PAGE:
The issue of money, earlier discussed in Matthew 6, raises its head again with the story of the rich young man who was drawn to Jesus. The young man asks Jesus, “What good deed must I do to have eternal life?” Jesus tells him to keep the commandments, and he responds that he has done that from his youth. A distinctive element in Matthew’s narrative is that the young man then asks Jesus, “What do I still lack?” He shows great insight in asking this question. We can do everything that appears right but still know that something is not right on the inside. Jesus responds, “Sell your possessions and give the money to the poor, and you will have treasure in heaven; then come, follow me” (Matt. 19:21).
We know from the four Gospels that Jesus did not call all of his hearers to give away all their possessions. Not all people are as burdened by their possessions as this young man was. In his case, the challenge was radical because of his strong attachment to wealth (Matt. 19:22). God knows precisely what is in our hearts and what is needed as we serve him.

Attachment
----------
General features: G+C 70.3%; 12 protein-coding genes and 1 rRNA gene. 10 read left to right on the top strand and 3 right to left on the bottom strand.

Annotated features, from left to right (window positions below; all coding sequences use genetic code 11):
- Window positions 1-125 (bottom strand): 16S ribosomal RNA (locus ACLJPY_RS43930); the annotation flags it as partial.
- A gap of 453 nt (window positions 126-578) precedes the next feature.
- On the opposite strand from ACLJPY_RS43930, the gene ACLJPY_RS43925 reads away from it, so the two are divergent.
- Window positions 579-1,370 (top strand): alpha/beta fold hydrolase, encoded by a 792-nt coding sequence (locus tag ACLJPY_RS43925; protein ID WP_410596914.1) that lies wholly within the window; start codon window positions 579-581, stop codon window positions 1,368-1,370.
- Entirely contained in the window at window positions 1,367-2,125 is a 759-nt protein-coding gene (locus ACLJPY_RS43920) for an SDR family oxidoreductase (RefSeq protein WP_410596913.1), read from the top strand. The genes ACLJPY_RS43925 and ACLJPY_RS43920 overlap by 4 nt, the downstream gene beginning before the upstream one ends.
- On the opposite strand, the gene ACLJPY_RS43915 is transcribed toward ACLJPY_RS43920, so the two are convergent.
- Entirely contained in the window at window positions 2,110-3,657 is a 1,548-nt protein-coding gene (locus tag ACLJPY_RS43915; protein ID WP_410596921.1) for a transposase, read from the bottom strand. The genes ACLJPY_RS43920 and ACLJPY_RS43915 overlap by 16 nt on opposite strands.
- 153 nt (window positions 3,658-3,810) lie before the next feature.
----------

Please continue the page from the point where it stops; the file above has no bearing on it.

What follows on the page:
Is our treasure in our work, our jobs, our performance and skills, our retirement funds? These are good things (gifts from God) in their place. But they are secondary to seeking first the kingdom of God (Matt. 6:33) and a right (righteous) relationship with God and with others. We hold our wealth and our work on an open palm lest, like the rich young man, we end up turning away sorrowfully from God. (This story is discussed in greater depth in the entries for Mark 10:17-31 and Luke 18:18-30 at www.theologyofwork.org.)